This TC will deal with the performance of the printable material in its fresh state and the performance of the delivery system.
Constituent-based specification of materials (such as the European standard EN206) is unhelpful with 3DCP materials because of the complicated trade-offs required to satisfy the multiple criteria that allow these materials to be pumped, to remain stiff and correctly located in the printed component and to resist buckling while maintaining good interlayer bonding, all of which are influenced by the design geometry and the toolpath. The work here will underpin the development of performance specification of printable materials.
The active control of the material in terms of hydration and workability is a requirement to treat the variable nature of cement and the constituent components of the mix. These are natural-sourced materials, and variability of properties can be controlled through careful mix preparation, but cannot be eliminated to the extent that yields reliable printing without active control. Hence, the material delivery system includes pumping and admixture dosing operations, which also must be evaluated to ensure a specified performance given a particular material mix.
This TC will tackle three main topics:
- Performance specification of the fresh properties of printable materials.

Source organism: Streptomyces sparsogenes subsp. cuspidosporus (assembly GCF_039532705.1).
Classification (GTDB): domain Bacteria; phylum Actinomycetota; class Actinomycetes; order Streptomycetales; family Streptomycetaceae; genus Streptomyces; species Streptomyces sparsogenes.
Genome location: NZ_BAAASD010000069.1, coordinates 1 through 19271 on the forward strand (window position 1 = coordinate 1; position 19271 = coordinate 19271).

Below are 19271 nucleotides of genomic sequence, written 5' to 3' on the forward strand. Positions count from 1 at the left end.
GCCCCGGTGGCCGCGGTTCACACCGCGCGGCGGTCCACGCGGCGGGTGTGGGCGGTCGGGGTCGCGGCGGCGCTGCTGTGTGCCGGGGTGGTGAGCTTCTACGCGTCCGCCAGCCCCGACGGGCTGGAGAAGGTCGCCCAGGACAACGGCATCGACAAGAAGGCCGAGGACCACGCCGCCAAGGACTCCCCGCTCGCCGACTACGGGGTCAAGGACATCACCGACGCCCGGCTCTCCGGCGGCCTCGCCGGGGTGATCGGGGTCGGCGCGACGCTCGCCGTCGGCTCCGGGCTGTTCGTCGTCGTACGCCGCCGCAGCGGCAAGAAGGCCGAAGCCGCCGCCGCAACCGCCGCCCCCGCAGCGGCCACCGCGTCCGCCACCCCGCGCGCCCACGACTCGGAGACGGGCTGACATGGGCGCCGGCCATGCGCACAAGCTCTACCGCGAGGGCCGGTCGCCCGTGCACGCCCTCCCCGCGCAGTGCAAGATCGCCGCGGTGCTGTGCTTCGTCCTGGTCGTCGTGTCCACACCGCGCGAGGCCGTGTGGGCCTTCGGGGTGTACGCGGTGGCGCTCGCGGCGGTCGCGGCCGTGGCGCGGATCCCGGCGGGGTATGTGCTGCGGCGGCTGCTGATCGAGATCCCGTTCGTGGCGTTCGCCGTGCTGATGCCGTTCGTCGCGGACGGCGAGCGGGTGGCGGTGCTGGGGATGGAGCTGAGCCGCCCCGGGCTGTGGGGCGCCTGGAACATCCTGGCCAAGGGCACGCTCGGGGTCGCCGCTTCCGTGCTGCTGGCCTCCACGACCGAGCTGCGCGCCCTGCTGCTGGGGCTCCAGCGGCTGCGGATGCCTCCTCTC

- Measurement of the fresh properties of printable materials.
- Evaluation of delivery system performance.
The outcomes will be methods of performance assessment, measurement and specification that can be used to establish quality control for printing systems and materials for industrial application.
Detailed working programme
The program is the following one:
1. Performance specifications of the fresh properties of printable materials
Objectives: To define fresh properties requirements for printable materials as a function of printer and printed object.
- Definition of boundary values and tolerances for fresh properties requirements (deliverable)
- Definition of categories and classification for potential printable materials (deliverable)
2. Measurement of the fresh properties of printable materials
Objectives: To develop measurement protocols for industrial quality control of printable materials fresh properties.
- Measurement protocols and recommendations for industrial quality control of fresh properties requirements (deliverable), both targeting average value and variability.
- Assessment of repeatability and reproducibility of the measurement protocols at the level of the TC network and of all partners.
3. Evaluation of delivery system performance
Objectives: To develop evaluation protocols and recommendations for the qualification and certification of printing heads and material supply system in terms of material homogeneity and printing robustness.
- Evaluation protocols for the efficiency of the mixing, feeding and dispersing systems in a printing head at a generic level (deliverable)